You have to understand the impact that such a story had on the young childless researcher I was at the time. When I hear a story like this, I hear: children are not welcome, young mothers are not welcome, if ever you decide to have a child, you will have to fight your way through. Of course, I knew there would be hurdles but I was not expecting such bad policies from CIRM, an institution that I had found so great in the math world.
Babies and CIRM part two: a feminist victory
This year, I was for the first time an organizer of a CIRM event. It turned out that one of the participant wanted to come with her one year old son. I was then surprised to discover that it was a non issue! CIRM was able to accommodate her: they even had specific rooms for families. When I arrived at the conference, I found her in the cafeteria, feeding her happy baby on her knees while other participants and CIRM staff would smile and playfully giggle at the little guy.
It was her third child and as I discussed with her, I discovered that she was quite the expert on bringing children to conferences, especially at CIRM. For years, she had suffered from the CIRM no-child policy. Still, she would come and stay in the student rooms near-by that are sometimes provided. She had found her own nanny in Marseille and would commute every day to bring her child to them. Last time she came, she discovered something had changed: the no-baby policy was over. Somehow, the CIRM had not been very vocal about changing their policy (maybe, they did not want to bring light to the the former shameful policy). She found out by attending an event, organizing her stay as she was used to and discovering later on that there were now those family rooms she could have used. And even more importantly: when under her care, her child was welcome to be inside the facility.
Indeed, the former policy was more than just not providing rooms: children were banned. The first reaction of another female participant when she saw the baby was fear: she was afraid that the mother and child would be kicked out. Her fear did not come from nowhere: she had seen nursing mothers being forced to eat dinner outside because the staff would freak out about having babies inside as it was not allowed! This is how bad it was…
So what changed? From what the CIRM told me, the decision was taken in 2015 to change the policy. It came from discussions among the directory board, the CNRS and whoever else is involved in funding and maintaining the CIRM. As they were renovating, they decided to add family studios and basically just changed their approach to the “problem”. What was the problem exactly? There were two things. Basically, they were afraid of their own liability in case of an accident involving a child. Indeed, even though their facility follows certain regulations, as a scientific center these regulations are not as strong as for a hotel or a vacation center. It turns out it is mostly fine as long as it is made clear that the children are under the parent responsibility. They also had a problem with the cafeteria and possible allergies. From what I understand, this was solved by posting a note with possible allergens in the cafeteria, which seems to be a requirement now anyway whether children are involved or not… And that was it. The same staff, which, a few years ago, was kicking mothers out, is now very welcoming and asking if they can bring anything special for the little guy and being very helpful and kind.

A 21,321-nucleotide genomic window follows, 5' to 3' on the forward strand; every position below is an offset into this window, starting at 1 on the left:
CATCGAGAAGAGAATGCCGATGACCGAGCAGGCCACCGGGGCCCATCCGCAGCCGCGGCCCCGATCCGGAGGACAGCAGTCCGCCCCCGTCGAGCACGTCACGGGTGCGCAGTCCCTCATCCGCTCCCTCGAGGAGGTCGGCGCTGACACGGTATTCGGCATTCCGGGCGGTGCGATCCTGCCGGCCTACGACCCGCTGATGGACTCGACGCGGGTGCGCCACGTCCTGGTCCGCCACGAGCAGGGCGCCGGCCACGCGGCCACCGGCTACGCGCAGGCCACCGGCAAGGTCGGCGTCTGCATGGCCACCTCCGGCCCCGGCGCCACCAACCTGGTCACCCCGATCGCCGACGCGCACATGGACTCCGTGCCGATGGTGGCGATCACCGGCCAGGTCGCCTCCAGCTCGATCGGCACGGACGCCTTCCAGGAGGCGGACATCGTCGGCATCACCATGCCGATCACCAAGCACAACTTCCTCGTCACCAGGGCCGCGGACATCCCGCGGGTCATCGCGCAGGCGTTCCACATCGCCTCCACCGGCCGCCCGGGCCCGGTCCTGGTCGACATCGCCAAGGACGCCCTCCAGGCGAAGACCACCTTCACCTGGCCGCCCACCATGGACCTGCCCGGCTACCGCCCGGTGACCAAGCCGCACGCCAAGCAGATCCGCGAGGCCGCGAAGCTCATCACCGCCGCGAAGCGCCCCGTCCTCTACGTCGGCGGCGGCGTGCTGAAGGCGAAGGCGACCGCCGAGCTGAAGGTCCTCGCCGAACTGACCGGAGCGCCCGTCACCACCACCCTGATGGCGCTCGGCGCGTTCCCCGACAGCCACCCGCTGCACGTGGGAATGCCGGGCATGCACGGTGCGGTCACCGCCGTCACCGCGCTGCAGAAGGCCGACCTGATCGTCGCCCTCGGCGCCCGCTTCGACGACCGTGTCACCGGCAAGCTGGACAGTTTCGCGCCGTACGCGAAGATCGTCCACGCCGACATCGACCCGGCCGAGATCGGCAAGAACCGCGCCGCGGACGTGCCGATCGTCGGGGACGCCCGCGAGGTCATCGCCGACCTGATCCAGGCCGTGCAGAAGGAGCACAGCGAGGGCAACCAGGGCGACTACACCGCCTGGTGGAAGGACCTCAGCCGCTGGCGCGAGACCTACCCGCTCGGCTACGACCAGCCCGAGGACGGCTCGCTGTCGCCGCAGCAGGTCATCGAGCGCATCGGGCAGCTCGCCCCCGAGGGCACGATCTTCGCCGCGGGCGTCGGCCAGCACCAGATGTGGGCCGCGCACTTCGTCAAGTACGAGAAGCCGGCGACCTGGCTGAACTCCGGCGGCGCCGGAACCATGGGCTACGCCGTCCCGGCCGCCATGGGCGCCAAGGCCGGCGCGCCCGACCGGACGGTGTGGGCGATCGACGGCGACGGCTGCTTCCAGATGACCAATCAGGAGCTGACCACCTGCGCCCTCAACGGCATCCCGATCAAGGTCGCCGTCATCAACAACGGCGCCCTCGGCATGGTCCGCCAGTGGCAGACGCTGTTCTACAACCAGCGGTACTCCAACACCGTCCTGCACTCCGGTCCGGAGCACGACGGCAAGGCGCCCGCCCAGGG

But this did not happen magically. I believe the CIRM did not see their policy as being sexist. Very few people want to be seen as sexist (or racist, or whatever). They believe they are being “neutral”, they refuse to see that their policy is hurting women and, in practice, stopping women from attending conferences. They dismiss the concern, they truly believe “there is nothing they can do”, they are just “following the regulations”, “it’s not up to them”. They are wrong of course: they could actually do something. This required some work, maybe some legal advice, maybe some money spent somewhere. The truth is, whoever was in charge, the men and women taking decisions, did not see that as important enough. Maybe some of them thought nursing mothers and babies had no business being at math conferences. Some others just thought is was “no big deal”. Maybe the ones who had different opinions were not in positions to voice them or could not change things just by themselves.
But things changed. They changed because women and allies did not give up. There were some open letters and petitions circulating. There were some pressure being made. At a time where supporting women in math was becoming “trendy”, the policy started to be bad publicity. When CIRM would brag about their actions for supporting women (like women speaker requirements, women events, etc), there would be people to remind them of their policy. I actually know one of these women. She is a senior researcher very much involved in defending women in mathematics globally. Once at a board meeting for conference centers, she did say to them: “these things are nice of course, but what about accepting children and nursing mothers inside your facility? This is your biggest issue!”. She told me the answer she got from the CIRM at the time was along the line of “What? This has nothing to do with that! This is a legal issue we cannot do anything about”. Well, they could, and at some point, they did.
My conclusion is: we should never give up. When we see unfair policies, when we see things that are wrong, we should voice it, especially when we have a position which allows us to do it (it is much easier to voice concerns and resist when we have a permanent job than when we are a student or in a precarious position). Even more importantly, we should listen. We should never dismiss the concerns and issues faced by others. Indeed, man or woman, if we DO hold a little bit of power inside the institution, we are probably not the ones affected first hand by bad policies. We might not win every time, we might not win today, but if we let it pass, then nothing will ever change. Things can change, the CIRM changed.
As a bonus, here is the open letter written a few years ago by a female mathematician who could not attend a CIRM event due to this absurd policy. It is not the only one that was written. I am aware of at least one other which circulated through emails among French mathematicians.